“The best word would be devastated,” Tessier said of how he’d feel if that were to happen. “I’d also feel betrayed, because it’s an organization I trusted, and I put my heart into doing good for them.”
In advance of the Boy Scouts of America annual meeting next month, where delegates from across the country will vote on whether to lift the long-standing ban on gay Scouts and leaders, those in favor and against the change have spoken out passionately.
A coalition of 42 conservative groups, including the Southern Baptist Ethics and Religious Liberty Commission and the Family Research Council, bought an ad in USA Today urging the Boy Scouts to keep its membership standards. “How will parents be able to entrust their children to the Boy Scouts if they trade the well-being of the boys for corporate dollars?” the groups asked.
Petitions posted on Change.org by Zach Wahls, founder of Scouts for Equality, urge executives at AT&T, Intel, Verizon and UPS to withhold donations if the scouts don’t lift the ban. They’ve been signed by thousands of people.
But among the voices, few have as much to lose than a 16-year-old with braces who sat cross-legged on the couch in his Kensington home one recent afternoon.
Last year, a gay Scout in California, Ryan Andresen, was denied Eagle Scout status, the group’s highest ranking, even after completing all the requirements. And in Ohio, den mother Jennifer Tyrrell was forced to step down by her troop because of her sexuality.
Thursday’s demonstration, which was organized by students who belong to B-CC’s Gay Straight Alliance, took place at Wisconsin Avenue and East-West Highway, within walkable distance of the high school. It was also, not by accident, a mile and a half from the headquarters of the National Capital Area Council, which oversees 687 troops between Frederick and Fredericksburg and which will send delegates to vote in Texas in May.
Aaron Chusid, a spokesman for council, said Tessier has reason to worry about his status. “Under the current policy, if he is out about being gay, he is not eligible for being a member, which would make it impossible for him to complete his Eagle,” Chusid said.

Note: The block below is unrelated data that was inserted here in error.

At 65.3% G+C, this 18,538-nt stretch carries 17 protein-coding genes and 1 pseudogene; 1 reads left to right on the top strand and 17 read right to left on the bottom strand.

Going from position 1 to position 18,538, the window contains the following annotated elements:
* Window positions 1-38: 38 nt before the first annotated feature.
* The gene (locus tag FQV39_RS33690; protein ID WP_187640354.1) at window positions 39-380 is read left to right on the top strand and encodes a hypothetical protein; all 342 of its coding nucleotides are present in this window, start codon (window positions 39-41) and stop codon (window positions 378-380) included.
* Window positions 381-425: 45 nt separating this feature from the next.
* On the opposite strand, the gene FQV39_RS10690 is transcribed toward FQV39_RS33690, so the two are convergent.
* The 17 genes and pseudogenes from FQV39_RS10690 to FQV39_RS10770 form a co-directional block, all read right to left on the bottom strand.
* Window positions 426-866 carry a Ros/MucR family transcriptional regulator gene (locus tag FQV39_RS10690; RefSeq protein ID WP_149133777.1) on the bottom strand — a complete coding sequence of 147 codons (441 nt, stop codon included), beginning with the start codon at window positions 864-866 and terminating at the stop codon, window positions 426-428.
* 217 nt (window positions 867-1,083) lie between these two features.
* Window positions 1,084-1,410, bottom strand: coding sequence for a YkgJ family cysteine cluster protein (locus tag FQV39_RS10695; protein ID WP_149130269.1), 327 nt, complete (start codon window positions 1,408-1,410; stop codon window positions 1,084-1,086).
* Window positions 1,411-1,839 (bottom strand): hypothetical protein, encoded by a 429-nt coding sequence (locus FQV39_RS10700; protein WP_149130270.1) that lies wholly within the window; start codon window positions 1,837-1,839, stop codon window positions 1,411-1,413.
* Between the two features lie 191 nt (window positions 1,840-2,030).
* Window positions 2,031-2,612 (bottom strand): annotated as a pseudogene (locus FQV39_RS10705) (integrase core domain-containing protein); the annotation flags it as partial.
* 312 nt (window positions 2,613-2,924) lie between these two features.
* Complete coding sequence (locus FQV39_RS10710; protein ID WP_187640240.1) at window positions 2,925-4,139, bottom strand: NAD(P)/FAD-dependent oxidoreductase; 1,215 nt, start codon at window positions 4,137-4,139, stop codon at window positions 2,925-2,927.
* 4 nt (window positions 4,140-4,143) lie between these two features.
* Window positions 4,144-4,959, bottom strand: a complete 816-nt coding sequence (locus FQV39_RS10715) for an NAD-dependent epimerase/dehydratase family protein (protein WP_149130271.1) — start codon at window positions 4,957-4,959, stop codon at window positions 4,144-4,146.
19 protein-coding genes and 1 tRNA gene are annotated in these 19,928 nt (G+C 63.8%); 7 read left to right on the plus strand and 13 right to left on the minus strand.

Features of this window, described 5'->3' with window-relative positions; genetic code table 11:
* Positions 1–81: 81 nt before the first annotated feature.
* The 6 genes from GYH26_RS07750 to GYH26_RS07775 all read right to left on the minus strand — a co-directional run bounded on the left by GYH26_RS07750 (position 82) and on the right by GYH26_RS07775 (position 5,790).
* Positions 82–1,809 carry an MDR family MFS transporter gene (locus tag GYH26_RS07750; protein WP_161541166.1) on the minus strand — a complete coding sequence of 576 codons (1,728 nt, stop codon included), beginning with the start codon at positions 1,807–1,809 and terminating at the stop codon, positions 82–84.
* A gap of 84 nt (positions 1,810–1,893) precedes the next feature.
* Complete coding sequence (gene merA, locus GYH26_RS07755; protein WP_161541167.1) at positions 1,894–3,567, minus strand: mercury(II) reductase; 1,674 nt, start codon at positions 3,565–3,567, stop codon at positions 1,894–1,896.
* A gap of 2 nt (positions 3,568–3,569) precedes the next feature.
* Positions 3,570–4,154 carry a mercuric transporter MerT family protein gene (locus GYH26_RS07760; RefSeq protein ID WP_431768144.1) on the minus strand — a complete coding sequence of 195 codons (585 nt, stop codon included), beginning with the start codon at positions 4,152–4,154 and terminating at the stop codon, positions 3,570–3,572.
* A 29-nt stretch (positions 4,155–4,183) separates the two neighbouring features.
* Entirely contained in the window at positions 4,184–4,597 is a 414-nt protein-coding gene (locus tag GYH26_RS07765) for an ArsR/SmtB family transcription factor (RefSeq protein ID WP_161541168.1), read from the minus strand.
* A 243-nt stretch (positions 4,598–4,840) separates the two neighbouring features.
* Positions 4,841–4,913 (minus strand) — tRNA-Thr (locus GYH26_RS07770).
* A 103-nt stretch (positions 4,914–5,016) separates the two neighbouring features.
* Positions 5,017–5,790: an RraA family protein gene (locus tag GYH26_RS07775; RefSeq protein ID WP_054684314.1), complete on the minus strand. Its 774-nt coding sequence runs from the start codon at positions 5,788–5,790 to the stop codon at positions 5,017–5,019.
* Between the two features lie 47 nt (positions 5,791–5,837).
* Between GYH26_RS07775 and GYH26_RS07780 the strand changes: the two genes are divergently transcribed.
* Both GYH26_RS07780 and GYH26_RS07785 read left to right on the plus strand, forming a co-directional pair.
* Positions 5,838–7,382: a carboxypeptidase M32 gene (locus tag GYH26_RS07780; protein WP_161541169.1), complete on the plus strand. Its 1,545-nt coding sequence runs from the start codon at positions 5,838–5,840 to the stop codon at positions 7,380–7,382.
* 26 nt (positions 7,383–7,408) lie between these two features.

At the same time, Chusid praised the teen for displaying the lessons that are taught in Scouting. “It’s easy to talk about being brave when it doesn’t cost you anything,” he said.
Tessier uses two words to capture his experience with the Scouts: “Life shaping.”
“I definitely wouldn’t be the person I am today without the Boy Scouts, which sounds cheesy, but it’s true,” he said. “It’s a big part of my life, and I love it. I love the camping. I love the people. I especially love the lessons I’ve learned, life lessons and survival ones.”
Even before he was old enough to join the Scouts, Pascal was taking part in the organization’s activities. Pictures in the family’s red-leather-bound photo albums show a boy with platinum hair standing in front of a fire during a camping trip for his older brother’s Cub Scout pack.
“Look how tiny he is,” said Pascal’s mother, Tracie Felker, flipping through the album. “He’s 4 here.”
A few pages later, a 6-year-old Pascal, T-shirt tucked into his jeans, is shaking hands with a boy who beat him at the Scouts’ annual Pinewood Derby competition.